Hannity Claims Foley Scandal "Shocked" Him, But In '06, He Tried To Spin It Away
Blog ››› ››› TERRY KREPEL
On the June 9 edition of his Fox News show, Sean Hannity interviewed former Republican Rep. Mark Foley about the 2006 scandal of his communications with young male congressional pages that forced him to resign his congressional seat. Hannity said that he "remember[ed] at the time how shocked I was, like a lot of people," and noted how "explicit" Foley's communications were.
But if Hannity was expressing shock back in 2006 when the Foley scandal was breaking, it was overshadowed by his efforts to blame biased media for Foley's situation and to accuse whistleblowers of using the story for political gain:
- On the October 2, 2006, edition of Fox News' Hannity & Colmes, Hannity said: "[T]here's a bigger question here. I, these -- apparently some of these instant messages are three years old. So I think we all have to have a question raised here. I want to know why these instant messages were held back until now. Who knew about them? Why did they hold them back? Did they do it for political reasons? In other words, were they held back to maximize the political impact before an election?"
- On the October 5, 2006, edition of Hannity & Colmes, Hannity baselessly accused the nonprofit group Citizens for Responsibility and Ethics in Washington of "prioritiz[ing] partisan politics over the safety and security of children," and called for an investigation into whether "there was any contact regarding" Foley's communications between CREW and Democratic officials in July 2006. In fact, CREW provided the FBI with the emails allegedly sent from Foley to a former page on July 21, two months before ABC News reported their existence.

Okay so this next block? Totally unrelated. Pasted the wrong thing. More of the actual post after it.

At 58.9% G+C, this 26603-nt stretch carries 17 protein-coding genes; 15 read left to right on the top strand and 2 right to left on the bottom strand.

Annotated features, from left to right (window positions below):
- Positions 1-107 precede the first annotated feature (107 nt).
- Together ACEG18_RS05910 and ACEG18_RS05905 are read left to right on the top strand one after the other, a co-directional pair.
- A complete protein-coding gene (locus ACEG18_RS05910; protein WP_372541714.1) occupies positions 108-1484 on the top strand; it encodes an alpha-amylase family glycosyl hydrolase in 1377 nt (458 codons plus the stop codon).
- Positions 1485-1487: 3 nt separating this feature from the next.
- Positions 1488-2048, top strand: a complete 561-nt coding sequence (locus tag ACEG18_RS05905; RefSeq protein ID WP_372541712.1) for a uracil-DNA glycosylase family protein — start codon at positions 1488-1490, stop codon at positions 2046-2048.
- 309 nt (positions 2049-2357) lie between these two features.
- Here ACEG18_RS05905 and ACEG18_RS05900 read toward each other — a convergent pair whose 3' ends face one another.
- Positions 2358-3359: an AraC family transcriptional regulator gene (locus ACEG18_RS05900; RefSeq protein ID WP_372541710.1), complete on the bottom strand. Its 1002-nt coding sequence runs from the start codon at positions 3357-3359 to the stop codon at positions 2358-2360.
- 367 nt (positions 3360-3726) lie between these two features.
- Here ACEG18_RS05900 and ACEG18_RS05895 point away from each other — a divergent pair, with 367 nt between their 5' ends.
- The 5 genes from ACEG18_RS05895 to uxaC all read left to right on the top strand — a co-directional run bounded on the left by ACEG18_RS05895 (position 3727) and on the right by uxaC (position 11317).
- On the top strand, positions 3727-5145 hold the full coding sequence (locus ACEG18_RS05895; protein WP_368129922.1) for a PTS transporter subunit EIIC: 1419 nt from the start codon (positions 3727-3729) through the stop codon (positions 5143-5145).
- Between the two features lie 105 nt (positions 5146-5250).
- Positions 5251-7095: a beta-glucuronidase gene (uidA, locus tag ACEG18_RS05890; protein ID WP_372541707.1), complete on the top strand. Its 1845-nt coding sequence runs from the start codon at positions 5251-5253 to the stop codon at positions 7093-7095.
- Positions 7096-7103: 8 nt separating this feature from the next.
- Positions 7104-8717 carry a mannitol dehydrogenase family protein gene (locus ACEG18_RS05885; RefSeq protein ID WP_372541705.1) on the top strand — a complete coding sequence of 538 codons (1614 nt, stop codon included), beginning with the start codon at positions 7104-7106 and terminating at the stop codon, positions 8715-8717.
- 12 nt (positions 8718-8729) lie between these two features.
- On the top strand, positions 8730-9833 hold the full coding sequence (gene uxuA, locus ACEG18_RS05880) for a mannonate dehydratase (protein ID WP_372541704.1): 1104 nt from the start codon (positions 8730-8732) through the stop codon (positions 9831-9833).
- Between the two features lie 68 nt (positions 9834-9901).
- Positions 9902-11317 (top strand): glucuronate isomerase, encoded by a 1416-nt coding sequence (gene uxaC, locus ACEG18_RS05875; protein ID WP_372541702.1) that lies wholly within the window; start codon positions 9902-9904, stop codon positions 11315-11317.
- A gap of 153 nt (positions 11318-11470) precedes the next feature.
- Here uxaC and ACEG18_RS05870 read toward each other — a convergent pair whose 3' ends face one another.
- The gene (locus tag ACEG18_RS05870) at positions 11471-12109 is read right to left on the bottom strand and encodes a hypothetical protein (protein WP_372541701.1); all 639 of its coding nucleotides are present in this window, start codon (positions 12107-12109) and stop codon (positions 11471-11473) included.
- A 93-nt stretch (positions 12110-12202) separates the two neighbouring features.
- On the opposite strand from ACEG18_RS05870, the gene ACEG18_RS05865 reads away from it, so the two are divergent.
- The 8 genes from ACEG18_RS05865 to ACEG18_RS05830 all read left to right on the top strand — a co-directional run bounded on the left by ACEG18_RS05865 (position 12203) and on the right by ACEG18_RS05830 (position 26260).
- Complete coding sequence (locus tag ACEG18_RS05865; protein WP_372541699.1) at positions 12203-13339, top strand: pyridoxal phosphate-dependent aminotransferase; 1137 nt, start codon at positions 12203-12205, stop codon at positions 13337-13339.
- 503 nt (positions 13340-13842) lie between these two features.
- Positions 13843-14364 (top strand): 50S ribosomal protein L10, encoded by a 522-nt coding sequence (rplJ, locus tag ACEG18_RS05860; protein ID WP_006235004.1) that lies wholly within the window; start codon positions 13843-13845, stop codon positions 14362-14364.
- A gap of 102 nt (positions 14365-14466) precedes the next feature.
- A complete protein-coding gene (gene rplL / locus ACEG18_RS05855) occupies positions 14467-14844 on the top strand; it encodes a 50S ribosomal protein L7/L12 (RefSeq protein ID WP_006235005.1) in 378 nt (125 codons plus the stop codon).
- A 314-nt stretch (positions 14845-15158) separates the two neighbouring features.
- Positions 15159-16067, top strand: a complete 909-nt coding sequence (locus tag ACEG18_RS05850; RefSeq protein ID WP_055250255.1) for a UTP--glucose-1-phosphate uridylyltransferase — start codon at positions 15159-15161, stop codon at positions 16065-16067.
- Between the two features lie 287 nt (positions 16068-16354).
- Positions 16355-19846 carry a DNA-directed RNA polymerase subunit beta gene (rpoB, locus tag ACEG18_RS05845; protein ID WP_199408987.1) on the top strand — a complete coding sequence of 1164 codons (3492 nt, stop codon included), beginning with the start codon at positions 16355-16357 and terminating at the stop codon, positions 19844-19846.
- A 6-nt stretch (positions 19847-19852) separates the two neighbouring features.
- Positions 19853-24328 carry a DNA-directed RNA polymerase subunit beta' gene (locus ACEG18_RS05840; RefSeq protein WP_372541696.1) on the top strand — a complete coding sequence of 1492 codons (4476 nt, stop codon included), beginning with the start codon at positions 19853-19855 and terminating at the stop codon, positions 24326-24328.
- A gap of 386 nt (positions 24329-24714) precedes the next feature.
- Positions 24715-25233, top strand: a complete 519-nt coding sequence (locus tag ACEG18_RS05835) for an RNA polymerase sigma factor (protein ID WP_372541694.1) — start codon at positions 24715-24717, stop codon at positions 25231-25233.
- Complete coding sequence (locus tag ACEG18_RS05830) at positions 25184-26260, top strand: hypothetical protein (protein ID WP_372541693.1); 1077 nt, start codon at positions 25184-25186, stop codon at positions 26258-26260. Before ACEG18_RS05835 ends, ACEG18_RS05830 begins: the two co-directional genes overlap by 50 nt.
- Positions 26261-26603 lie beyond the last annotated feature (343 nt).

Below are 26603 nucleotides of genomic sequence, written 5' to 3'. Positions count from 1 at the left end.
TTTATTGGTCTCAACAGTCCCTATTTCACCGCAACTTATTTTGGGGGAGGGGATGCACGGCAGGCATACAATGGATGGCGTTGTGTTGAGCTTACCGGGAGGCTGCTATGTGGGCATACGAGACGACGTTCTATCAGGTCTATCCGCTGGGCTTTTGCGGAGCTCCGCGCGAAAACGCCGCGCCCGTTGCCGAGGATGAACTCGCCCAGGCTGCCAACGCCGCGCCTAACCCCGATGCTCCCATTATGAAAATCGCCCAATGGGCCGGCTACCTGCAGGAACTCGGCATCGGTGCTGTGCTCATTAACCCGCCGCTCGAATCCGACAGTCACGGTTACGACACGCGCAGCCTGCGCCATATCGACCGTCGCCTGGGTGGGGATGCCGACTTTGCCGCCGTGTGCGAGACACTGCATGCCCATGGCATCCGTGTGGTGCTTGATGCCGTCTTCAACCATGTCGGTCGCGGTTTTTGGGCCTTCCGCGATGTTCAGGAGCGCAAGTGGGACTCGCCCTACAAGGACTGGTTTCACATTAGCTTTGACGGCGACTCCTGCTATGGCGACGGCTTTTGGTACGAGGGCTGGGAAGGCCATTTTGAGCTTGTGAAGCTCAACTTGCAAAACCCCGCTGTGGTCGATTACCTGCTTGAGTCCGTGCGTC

- On the October 16, 2006, edition of Hannity & Colmes, Hannity played the equivocation card, joining authors Melanie Morgan and Catherine Moy in comparing Cindy Sheehan's purported interest in online pornography to Foley. Hannity wondered whether the differing treatment of Sheehan and Foley represented a "double standard," asking: "Does it only matter if Republicans have Internet ... inappropriate messages? Is that the story?"
- Despite his claim that the accusations against Foley were timed to sabotage his election, Hannity suggested on the October 27, 2006, edition of Hannity & Colmes that major media outlets were "bias[ed]" against Republicans in choosing not to report that Republican George Allen's Virginia Senate campaign had identified what it called "simply disturbing" portions of novels written by his Democratic opponent, James Webb, "until 11 days out" from the midterm elections.
If Hannity was as "shocked" by Foley's behavior as he says he was at the time, why did he spend so much time complaining about double standards and trying to accuse others of manipulating the story?